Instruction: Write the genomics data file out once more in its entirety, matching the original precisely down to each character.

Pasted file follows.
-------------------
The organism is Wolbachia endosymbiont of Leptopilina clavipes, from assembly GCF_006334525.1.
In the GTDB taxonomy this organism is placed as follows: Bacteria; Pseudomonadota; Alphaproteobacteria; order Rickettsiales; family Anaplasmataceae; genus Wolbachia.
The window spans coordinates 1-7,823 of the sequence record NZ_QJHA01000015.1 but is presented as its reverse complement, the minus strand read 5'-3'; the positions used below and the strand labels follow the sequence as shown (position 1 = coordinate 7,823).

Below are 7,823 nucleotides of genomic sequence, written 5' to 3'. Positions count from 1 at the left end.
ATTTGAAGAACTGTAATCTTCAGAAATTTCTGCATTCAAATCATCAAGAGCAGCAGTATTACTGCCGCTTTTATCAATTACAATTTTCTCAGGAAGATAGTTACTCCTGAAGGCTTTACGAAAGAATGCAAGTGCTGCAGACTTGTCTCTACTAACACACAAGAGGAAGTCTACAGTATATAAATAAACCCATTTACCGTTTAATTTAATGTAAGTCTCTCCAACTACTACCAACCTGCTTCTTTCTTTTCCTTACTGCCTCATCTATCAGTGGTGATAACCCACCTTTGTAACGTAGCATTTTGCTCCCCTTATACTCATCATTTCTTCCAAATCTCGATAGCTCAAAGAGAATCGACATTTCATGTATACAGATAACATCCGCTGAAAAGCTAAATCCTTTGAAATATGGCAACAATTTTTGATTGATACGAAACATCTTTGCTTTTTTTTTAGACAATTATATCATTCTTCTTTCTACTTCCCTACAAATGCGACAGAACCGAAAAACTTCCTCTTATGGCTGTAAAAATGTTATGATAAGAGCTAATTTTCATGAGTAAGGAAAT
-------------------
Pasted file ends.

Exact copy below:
The organism is Wolbachia endosymbiont of Leptopilina clavipes, from assembly GCF_006334525.1.
In the GTDB taxonomy this organism is placed as follows: Bacteria; Pseudomonadota; Alphaproteobacteria; order Rickettsiales; family Anaplasmataceae; genus Wolbachia.
The window spans coordinates 1-7,823 of the sequence record NZ_QJHA01000015.1 but is presented as its reverse complement, the minus strand read 5'-3'; the positions used below and the strand labels follow the sequence as shown (position 1 = coordinate 7,823).

Below are 7,823 nucleotides of genomic sequence, written 5' to 3'. Positions count from 1 at the left end.
ATTTGAAGAACTGTAATCTTCAGAAATTTCTGCATTCAAATCATCAAGAGCAGCAGTATTACTGCCGCTTTTATCAATTACAATTTTCTCAGGAAGATAGTTACTCCTGAAGGCTTTACGAAAGAATGCAAGTGCTGCAGACTTGTCTCTACTAACACACAAGAGGAAGTCTACAGTATATAAATAAACCCATTTACCGTTTAATTTAATGTAAGTCTCTCCAACTACTACCAACCTGCTTCTTTCTTTTCCTTACTGCCTCATCTATCAGTGGTGATAACCCACCTTTGTAACGTAGCATTTTGCTCCCCTTATACTCATCATTTCTTCCAAATCTCGATAGCTCAAAGAGAATCGACATTTCATGTATACAGATAACATCCGCTGAAAAGCTAAATCCTTTGAAATATGGCAACAATTTTTGATTGATACGAAACATCTTTGCTTTTTTTTTAGACAATTATATCATTCTTCTTTCTACTTCCCTACAAATGCGACAGAACCGAAAAACTTCCTCTTATGGCTGTAAAAATGTTATGATAAGAGCTAATTTTCATGAGTAAGGAAAT